A few days ago, the US Federal Trade Commission (FTC) came out with a 5-0 unanimous vote on its position on right to repair. (PDF) It’s great news, in that they basically agree with us all:
Restricting consumers and businesses from choosing how they repair products can substantially increase the total cost of repairs, generate harmful electronic waste, and unnecessarily increase wait times for repairs. In contrast, providing more choice in repairs can lead to lower costs, reduce e-waste by extending the useful lifespan of products, enable more timely repairs, and provide economic opportunities for entrepreneurs and local businesses.
The long version of the “Nixing the Fix” report goes on to list ways that the FTC found firms were impeding repair: ranging from poor initial design, through restrictive firmware and digital rights management (DRM), all the way down to “disparagement of non-OEM parts and independent repair services”.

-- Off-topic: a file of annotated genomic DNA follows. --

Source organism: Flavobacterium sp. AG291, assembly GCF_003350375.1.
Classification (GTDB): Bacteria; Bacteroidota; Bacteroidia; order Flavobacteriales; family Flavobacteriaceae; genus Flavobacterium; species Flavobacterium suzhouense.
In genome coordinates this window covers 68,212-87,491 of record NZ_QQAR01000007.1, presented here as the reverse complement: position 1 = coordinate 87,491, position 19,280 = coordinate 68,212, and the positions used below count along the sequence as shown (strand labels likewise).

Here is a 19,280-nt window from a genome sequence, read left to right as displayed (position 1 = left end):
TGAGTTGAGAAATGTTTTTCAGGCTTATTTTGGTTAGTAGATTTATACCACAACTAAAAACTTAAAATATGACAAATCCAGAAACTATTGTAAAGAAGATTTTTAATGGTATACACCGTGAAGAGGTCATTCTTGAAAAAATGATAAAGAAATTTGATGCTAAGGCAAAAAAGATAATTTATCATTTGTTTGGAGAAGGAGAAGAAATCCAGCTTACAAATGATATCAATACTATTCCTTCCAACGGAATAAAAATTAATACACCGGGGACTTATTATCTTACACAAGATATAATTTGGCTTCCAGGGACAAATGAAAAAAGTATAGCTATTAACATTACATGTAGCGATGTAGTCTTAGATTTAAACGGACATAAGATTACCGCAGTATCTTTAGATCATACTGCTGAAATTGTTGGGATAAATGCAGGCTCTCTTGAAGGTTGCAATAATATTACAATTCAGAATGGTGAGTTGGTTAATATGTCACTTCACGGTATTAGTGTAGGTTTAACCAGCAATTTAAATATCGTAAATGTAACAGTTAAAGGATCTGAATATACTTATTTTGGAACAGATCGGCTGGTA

While the FTC isn’t making any new laws here, they’re conveying a willingness to use the consumer-protection laws that are already on the books: the Magnuson-Moss Warranty Act and Section 5 of the FTC Act, which prohibits unfair competitive practices.
Only time will tell if this dog really has teeth, but it’s a good sign that it’s barking. And given that the European Union is heading in a similar direction, we’d be betting that repairability increases in the future.